Christians not a threat to Myanmar government

By September 2, 2008

Myanmar (MNN) — "It surprised us that many villages had not received any relief, any aid, from outside, and they were just barely, barely living," said Moses, whose name has been changed for security purposes. He's a native missionary with World Hope International working in areas where Cyclone Nargis killed thousands in May and left thousands of others with nothing.

The United Nations estimates that only one quarter of people in need of shelter have received assistance so far.

Moses and his team deliver aid to 22 villages in the Irrawaddy Delta. With everything they
provide, including rice, water, plastic for shelter and candles, there is Scripture relating it to how God loves and cares for His people. For example, when giving out candles for
light to people without electricity, they tell people that while a candle is temporary light, God is the light of the world. "People were just amazed. 'Wow,' they said. 'Christianity is involved with everything; our shelter, and our water, everything.' And we said 'Yes, there is much more. Our God is involved in much more," said Moses. 

While some reports say the difficulty in offering assistance can be attributed to interference from Myanmar's ruling junta, in Moses' experience, the government is not as opposed to Christianity as the world thinks. "They know Christians are not a threat. We are not danger for them. So we pray for them, and we want to walk with them. So the doors are open for
Christians," said Moses.     

Moses wants to jump into that great opening while it is there. Although that opening was created by a natural disaster, Christians in Myanmar believe it is a call from God.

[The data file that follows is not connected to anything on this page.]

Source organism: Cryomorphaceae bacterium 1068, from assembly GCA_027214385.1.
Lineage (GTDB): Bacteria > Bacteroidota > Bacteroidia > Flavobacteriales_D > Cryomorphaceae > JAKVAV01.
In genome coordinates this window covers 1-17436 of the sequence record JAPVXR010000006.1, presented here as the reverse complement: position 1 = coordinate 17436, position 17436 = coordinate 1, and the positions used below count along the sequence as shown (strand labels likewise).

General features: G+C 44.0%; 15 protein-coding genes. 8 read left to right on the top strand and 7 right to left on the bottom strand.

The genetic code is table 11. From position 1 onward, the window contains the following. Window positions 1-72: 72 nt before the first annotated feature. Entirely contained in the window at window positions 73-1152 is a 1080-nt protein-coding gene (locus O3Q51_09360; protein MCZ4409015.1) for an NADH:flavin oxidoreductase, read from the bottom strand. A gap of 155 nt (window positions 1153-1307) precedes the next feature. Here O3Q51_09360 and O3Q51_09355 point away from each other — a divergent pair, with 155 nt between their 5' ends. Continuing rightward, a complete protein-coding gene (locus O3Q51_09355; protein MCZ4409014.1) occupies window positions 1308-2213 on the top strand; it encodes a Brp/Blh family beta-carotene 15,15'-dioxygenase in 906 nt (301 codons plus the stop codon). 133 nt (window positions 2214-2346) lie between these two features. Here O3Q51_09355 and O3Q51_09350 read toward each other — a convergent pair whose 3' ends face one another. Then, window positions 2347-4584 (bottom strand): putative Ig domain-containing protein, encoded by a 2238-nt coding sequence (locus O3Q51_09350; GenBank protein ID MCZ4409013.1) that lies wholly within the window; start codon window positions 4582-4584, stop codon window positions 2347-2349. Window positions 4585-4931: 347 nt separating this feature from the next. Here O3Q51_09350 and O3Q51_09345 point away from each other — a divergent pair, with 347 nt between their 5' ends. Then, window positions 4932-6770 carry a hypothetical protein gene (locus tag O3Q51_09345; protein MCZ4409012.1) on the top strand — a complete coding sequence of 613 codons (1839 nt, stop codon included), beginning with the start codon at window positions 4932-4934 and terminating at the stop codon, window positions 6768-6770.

They believe that because the same ocean that brought Christianity from the West also brought death upon thousands, God wants them to bring at least 100,000 more people to know Him. Moses said this can only be done by working together. 

"This is a great, great time for Christians to wake up and start doing something," said Moses. 

Moses told of a vision of a fellow believer who saw an elephant. Then an angel came telling him to kill it by hitting the weakest point. When he woke up, he began praying for understanding and realized that the elephant must be Buddhism, and that the weakest point of Buddhism is the children. From there, they began a children's ministry which now has more than 100 kids in attendance. 

This ministry to the children reaches the parents, too. When the children refuse to worship Buddha, parents come to the team asking questions, "'What did you do to our
kids? They never want to bow down before Buddha.' We mix a cup of coffee," said Moses, "and we say, 'Please sit down. Let me tell you what we told your kids.' And we tell everything that we have taught to their kids. That means we preach to them directly. Later, those people became Christians." 

Last year, Moses baptized 27 Buddhist converts, including one Buddhist monk.

After the cyclone, many children were left parentless. This was a prime time to meet the needs of orphans. Today, 28 kids are part of World Hope's orphanage ministry. When
those kids graduate from high school, they will be enrolled in Bible school. From there, they will be able to work in their native villages as pastors, missionaries, teachers and lay
leaders. 

Moses said there are openings for missionaries who want to work in the orphanage. They are
always looking for local and foreign missionaries to join them in the field. Prayer partners can pray for continued recovery for Myanmar. Pray for the economy which is making it increasingly difficult for people to rebound from the devastation. Pray also for refugees who still have not begun rebuilding their lives.

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